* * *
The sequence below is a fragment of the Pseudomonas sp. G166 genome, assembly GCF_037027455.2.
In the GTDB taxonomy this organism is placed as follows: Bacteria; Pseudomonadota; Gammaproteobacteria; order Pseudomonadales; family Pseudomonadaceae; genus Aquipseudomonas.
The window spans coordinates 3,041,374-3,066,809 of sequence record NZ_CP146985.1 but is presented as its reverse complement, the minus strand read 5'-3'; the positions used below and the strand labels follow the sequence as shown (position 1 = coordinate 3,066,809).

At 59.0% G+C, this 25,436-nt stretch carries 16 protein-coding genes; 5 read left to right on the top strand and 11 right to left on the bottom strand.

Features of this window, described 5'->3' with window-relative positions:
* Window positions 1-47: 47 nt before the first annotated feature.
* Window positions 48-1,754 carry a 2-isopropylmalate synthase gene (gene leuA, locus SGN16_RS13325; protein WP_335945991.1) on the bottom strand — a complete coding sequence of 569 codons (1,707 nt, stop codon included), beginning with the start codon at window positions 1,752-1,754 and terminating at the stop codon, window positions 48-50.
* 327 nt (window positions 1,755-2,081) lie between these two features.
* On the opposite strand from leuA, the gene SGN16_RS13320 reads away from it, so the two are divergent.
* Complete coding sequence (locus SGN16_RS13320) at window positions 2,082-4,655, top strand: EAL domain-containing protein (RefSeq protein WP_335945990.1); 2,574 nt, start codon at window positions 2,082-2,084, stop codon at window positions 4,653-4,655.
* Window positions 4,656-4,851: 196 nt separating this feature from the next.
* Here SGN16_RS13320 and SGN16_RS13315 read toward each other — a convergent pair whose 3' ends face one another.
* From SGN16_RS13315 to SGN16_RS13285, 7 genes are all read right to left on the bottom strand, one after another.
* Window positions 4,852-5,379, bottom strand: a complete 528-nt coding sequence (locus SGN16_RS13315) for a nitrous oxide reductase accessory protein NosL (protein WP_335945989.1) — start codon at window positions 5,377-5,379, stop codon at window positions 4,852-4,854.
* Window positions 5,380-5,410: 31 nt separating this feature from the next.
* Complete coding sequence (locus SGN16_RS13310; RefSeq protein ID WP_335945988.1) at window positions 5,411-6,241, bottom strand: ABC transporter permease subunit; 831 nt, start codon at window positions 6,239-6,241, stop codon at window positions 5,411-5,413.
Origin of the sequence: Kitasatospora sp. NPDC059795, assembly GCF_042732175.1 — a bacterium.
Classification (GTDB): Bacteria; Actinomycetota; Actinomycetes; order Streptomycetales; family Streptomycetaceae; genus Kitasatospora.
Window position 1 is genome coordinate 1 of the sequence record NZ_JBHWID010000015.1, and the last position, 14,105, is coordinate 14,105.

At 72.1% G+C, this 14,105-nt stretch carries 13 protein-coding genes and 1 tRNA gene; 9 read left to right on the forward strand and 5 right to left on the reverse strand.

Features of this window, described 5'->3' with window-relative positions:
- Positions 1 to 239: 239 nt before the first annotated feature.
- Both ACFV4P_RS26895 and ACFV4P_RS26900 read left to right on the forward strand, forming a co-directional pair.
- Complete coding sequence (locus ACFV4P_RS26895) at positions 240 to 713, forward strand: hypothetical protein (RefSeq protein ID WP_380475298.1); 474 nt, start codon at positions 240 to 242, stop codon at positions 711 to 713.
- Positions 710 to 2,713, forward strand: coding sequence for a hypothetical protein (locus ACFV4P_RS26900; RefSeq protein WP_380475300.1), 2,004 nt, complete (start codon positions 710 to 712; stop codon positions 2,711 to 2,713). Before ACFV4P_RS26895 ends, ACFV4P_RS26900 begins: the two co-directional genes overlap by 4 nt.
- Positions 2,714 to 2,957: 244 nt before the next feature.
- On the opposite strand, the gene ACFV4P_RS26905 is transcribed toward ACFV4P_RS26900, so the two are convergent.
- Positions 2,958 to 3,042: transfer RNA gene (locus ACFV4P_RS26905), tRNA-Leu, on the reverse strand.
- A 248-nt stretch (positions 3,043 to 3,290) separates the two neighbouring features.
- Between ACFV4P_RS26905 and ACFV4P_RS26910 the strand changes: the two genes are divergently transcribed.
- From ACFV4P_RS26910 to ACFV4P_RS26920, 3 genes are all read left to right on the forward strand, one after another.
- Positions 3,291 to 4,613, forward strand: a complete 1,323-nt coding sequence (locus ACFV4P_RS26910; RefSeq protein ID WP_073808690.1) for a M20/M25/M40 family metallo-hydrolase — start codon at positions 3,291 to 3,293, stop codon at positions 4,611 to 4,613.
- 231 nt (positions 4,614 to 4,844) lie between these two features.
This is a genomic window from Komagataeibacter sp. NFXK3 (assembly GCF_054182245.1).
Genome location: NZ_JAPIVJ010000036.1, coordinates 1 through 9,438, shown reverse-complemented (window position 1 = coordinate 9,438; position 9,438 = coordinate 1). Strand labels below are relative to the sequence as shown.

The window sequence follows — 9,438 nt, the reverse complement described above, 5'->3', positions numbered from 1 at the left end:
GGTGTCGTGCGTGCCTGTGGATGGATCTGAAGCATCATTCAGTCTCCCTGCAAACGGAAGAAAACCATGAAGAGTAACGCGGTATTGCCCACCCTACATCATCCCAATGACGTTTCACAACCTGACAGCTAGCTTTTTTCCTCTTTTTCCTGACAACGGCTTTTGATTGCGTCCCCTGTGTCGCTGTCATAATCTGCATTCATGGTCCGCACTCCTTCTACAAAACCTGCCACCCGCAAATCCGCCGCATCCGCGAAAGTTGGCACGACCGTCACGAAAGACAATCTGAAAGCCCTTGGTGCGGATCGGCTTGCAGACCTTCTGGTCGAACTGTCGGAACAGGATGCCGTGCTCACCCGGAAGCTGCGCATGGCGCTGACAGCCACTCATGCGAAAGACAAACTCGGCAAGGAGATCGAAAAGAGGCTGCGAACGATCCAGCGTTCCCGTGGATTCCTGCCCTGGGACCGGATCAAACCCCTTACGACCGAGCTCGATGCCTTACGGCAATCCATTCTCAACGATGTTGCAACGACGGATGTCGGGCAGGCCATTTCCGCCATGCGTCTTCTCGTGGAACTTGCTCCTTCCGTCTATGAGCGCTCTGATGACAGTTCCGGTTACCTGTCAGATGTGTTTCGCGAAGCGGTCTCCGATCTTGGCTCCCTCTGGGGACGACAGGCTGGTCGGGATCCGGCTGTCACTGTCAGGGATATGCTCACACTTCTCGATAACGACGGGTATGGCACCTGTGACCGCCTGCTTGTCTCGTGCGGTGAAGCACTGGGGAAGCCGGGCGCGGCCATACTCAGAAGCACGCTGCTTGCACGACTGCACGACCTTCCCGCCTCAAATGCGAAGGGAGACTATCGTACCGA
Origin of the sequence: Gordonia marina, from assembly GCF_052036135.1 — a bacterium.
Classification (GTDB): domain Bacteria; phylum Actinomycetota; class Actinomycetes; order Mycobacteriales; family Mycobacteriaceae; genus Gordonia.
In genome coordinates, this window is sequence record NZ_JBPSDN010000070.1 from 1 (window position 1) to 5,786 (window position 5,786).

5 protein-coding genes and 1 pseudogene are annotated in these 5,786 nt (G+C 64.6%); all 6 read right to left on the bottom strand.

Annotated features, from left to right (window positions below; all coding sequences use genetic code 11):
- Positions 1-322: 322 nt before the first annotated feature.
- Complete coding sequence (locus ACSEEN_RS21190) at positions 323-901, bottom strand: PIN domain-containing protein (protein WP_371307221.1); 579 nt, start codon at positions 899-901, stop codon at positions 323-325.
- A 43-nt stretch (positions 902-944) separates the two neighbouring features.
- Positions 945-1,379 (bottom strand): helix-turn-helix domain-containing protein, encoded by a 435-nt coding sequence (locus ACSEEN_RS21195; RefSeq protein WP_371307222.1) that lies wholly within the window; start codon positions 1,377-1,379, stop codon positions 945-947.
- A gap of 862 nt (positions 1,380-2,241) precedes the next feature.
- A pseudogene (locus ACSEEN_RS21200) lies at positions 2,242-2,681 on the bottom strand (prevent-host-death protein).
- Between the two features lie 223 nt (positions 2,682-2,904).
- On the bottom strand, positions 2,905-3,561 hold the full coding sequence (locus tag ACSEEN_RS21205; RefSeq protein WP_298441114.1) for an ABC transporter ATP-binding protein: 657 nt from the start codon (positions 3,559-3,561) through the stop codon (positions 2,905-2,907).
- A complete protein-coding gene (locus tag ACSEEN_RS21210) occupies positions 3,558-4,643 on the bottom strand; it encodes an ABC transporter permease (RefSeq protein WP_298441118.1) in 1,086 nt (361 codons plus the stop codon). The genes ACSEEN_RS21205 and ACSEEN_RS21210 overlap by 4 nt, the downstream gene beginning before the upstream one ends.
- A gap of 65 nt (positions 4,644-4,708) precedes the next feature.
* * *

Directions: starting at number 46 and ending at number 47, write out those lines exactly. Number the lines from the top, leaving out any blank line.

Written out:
- Positions 945-1,379 (bottom strand): helix-turn-helix domain-containing protein, encoded by a 435-nt coding sequence (locus ACSEEN_RS21195; RefSeq protein WP_371307222.1) that lies wholly within the window; start codon positions 1,377-1,379, stop codon positions 945-947.
- A gap of 862 nt (positions 1,380-2,241) precedes the next feature.